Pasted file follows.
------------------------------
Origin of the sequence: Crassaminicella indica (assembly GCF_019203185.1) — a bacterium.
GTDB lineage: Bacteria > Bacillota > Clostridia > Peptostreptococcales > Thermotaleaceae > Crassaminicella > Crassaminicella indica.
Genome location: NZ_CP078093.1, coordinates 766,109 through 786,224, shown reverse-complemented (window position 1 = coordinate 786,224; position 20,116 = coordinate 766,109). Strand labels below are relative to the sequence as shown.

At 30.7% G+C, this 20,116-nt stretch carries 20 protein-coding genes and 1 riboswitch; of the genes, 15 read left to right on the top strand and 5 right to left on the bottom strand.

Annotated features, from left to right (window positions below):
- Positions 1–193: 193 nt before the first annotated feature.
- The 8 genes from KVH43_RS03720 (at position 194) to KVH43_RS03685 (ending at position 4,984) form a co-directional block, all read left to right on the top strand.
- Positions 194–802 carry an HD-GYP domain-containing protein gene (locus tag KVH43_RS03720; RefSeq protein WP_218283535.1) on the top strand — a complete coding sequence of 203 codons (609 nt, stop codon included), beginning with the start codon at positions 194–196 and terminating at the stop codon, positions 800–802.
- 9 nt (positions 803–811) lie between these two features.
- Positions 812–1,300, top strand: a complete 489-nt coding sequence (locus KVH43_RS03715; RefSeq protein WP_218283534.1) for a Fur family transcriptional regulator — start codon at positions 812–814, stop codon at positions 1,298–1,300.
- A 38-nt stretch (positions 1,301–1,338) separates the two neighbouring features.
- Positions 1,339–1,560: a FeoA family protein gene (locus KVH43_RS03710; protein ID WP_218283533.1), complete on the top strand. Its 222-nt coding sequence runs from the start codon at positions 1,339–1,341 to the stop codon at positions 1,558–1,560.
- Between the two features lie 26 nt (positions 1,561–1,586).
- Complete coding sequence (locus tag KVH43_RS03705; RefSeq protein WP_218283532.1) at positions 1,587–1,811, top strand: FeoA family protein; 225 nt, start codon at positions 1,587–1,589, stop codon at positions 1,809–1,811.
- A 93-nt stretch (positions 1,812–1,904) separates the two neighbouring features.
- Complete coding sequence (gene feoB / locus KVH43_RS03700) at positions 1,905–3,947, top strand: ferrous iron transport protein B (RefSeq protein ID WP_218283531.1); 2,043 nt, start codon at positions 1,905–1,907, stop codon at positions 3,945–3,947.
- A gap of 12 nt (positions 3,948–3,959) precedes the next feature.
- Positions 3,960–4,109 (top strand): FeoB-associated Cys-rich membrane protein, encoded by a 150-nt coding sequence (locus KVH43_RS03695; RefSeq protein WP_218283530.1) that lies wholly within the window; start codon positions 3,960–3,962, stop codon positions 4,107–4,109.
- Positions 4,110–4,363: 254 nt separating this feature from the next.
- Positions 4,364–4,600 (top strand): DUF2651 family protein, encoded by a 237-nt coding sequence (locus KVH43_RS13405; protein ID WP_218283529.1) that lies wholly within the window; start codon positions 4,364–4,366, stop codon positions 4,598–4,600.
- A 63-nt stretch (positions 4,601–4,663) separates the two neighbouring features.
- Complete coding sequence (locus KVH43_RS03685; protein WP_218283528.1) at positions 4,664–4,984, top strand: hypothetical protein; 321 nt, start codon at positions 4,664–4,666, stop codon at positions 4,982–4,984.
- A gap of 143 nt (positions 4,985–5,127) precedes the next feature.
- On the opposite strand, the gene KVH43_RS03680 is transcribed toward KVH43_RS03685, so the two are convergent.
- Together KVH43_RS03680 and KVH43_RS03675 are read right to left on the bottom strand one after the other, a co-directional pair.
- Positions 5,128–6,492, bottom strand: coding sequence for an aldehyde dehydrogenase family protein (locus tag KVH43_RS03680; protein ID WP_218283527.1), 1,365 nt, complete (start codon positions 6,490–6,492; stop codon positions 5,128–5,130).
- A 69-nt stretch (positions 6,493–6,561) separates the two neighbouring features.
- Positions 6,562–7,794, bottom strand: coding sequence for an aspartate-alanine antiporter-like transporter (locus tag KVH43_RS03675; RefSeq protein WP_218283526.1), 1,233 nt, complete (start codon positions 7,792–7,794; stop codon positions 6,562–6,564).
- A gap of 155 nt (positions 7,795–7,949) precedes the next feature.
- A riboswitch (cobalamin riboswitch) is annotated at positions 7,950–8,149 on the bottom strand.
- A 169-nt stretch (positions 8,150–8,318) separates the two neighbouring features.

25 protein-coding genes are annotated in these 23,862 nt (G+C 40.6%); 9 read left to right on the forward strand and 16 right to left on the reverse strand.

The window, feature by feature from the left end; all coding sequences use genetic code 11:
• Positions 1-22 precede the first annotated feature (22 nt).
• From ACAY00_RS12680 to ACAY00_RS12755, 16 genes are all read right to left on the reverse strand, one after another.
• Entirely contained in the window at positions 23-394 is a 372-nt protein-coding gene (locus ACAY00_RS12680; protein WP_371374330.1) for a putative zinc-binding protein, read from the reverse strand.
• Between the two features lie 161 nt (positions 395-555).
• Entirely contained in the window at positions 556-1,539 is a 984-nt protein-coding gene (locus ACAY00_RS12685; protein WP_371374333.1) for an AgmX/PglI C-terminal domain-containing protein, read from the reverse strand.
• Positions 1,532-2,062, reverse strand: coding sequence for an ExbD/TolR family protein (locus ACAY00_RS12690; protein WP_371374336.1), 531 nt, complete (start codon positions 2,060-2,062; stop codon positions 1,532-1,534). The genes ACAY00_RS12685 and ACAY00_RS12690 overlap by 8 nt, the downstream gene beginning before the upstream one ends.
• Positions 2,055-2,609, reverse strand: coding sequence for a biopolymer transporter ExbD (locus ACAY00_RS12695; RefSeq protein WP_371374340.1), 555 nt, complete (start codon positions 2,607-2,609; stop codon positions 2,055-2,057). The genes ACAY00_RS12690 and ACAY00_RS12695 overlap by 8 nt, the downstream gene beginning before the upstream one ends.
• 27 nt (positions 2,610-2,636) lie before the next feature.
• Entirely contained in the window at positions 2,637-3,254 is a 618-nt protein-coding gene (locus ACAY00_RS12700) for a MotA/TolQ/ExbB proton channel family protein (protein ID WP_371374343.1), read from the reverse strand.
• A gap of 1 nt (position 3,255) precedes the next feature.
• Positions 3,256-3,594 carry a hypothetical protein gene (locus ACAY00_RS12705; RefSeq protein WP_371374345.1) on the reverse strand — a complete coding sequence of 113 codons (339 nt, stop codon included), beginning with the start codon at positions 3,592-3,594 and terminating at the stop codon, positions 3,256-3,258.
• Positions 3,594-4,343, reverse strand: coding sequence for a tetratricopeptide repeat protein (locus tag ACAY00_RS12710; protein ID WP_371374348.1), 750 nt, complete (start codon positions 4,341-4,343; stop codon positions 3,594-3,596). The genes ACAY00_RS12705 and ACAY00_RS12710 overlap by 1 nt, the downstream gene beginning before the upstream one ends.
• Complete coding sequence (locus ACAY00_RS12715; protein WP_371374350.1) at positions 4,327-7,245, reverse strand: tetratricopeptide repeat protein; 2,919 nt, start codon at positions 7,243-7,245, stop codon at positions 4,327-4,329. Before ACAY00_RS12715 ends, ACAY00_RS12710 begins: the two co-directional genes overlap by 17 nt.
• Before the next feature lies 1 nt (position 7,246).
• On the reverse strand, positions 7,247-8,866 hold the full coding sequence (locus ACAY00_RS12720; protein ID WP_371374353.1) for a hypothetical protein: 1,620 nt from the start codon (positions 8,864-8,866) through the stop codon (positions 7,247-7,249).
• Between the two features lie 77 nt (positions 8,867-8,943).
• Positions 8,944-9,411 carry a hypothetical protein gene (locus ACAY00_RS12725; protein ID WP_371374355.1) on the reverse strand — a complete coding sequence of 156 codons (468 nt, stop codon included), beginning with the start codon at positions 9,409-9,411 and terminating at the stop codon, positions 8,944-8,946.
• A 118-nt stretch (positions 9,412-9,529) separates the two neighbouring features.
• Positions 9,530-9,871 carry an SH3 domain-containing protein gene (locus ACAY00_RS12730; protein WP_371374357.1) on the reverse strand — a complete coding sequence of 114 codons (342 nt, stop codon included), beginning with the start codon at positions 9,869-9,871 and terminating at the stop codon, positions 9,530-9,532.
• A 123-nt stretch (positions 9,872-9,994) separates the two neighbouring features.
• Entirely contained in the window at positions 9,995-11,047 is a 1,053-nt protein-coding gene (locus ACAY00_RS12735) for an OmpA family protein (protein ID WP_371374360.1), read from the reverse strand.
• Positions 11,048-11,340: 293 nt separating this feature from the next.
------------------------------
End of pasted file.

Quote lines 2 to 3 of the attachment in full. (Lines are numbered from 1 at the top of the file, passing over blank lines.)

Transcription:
GTDB lineage: Bacteria > Bacillota > Clostridia > Peptostreptococcales > Thermotaleaceae > Crassaminicella > Crassaminicella indica.
Genome location: NZ_CP078093.1, coordinates 766,109 through 786,224, shown reverse-complemented (window position 1 = coordinate 786,224; position 20,116 = coordinate 766,109). Strand labels below are relative to the sequence as shown.